Where Austin Started
In December 2012, Austin began therapy at Cornerstone. He had a lot of energy and would spend time in the motor rooms. Peers would play around him, but he wouldn’t engage with them or give any eye contact. He had a difficult time in group settings. At times he would scream “no” and throw his chair.
When he started therapy, he had very little functional communication. His language skills were significantly below the expected levels for a child his age. Austin struggled with waiting, and he would only wait for short amounts of time before becoming upset. This has gradually improved during his time at Cornerstone.
When Austin experienced changes in his routine, he expressed maladaptive behaviors.
How Austin Improved
Austin still has loads of energy. This year, he would often be found riding his bike around the gym with his therapist, while laughing the entire time. He also would line up three yoga balls in order to make a hammock out of them that he could lay across. His creativity and play skills have really grown!
Now, Austin can wait and transition appropriately. This has greatly improved his ability to function in a school setting. Austin is able to transition between classroom activities with little preparation. He can engage in a variety of group activities with relative ease.
Austin is more interested in engaging with his peers. Before his graduation, he would meet with friends daily to play basketball. “Austin is a sweet boy who was always happy to see his therapist and his peers,” said Kathryn Kintner, MA, BCBA. “Cornerstone has been fortunate to see Austin’s happy and excited personality develop over the years.”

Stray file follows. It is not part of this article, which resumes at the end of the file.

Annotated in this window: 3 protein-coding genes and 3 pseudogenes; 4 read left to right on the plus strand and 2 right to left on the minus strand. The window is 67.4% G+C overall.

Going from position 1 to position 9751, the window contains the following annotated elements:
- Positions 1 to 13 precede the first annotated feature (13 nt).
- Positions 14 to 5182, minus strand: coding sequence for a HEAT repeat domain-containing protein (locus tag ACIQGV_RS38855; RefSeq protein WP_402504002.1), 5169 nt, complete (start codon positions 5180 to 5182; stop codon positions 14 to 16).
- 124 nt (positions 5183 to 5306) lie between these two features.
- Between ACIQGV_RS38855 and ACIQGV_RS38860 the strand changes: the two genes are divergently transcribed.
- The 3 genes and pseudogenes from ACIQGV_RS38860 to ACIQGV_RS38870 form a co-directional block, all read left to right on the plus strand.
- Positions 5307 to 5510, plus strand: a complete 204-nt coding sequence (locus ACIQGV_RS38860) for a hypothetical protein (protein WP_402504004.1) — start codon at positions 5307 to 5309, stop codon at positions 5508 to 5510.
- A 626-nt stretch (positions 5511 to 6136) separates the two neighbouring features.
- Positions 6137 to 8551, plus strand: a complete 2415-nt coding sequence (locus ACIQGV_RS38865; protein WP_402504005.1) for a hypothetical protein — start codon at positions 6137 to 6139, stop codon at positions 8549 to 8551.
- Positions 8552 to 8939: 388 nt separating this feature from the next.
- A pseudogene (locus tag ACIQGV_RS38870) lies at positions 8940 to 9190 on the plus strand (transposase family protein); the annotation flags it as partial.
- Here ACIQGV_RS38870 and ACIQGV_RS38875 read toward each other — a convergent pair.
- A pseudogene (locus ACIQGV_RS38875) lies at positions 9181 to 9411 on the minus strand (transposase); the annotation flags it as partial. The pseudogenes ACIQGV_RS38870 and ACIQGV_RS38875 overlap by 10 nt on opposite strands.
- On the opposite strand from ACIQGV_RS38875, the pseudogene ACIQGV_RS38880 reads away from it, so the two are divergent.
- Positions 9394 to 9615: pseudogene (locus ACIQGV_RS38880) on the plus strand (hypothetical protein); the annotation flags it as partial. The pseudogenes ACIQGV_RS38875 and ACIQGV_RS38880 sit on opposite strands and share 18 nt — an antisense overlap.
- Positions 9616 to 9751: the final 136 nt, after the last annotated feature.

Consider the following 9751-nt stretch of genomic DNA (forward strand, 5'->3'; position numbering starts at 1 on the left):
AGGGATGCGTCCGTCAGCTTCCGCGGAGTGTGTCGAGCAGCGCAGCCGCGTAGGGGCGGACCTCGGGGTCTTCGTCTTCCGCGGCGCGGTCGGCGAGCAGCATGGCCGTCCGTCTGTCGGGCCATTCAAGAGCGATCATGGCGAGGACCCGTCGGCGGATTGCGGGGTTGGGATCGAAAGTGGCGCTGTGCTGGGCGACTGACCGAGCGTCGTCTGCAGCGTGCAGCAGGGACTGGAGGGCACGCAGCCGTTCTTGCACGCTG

His team was impressed by his improvement in group skills. Before graduation, he would follow directions with minimal redirection to complete all group activities, with his therapist there to guide as needed. When Austin moved through the various level groups at Cornerstone, his therapists were able to fade back more, allowing him some independence and autonomy. When he graduated, he was able to follow instructions, wait for his peers to finish their work, respond to instructions from various session leaders and to respond to questions from his peers. This has aided in his ability to follow instructions from multiple teachers/staff members at school with ease as he switches between subjects throughout his day!
“When I think of Cornerstone, I think of Austin,” said Melissa Maggard, ABA therapist. “So many of us have been a part of his story, so it will not be the same without him here. It’s bittersweet because we will miss him, but it’s so exciting he’s going to middle school!”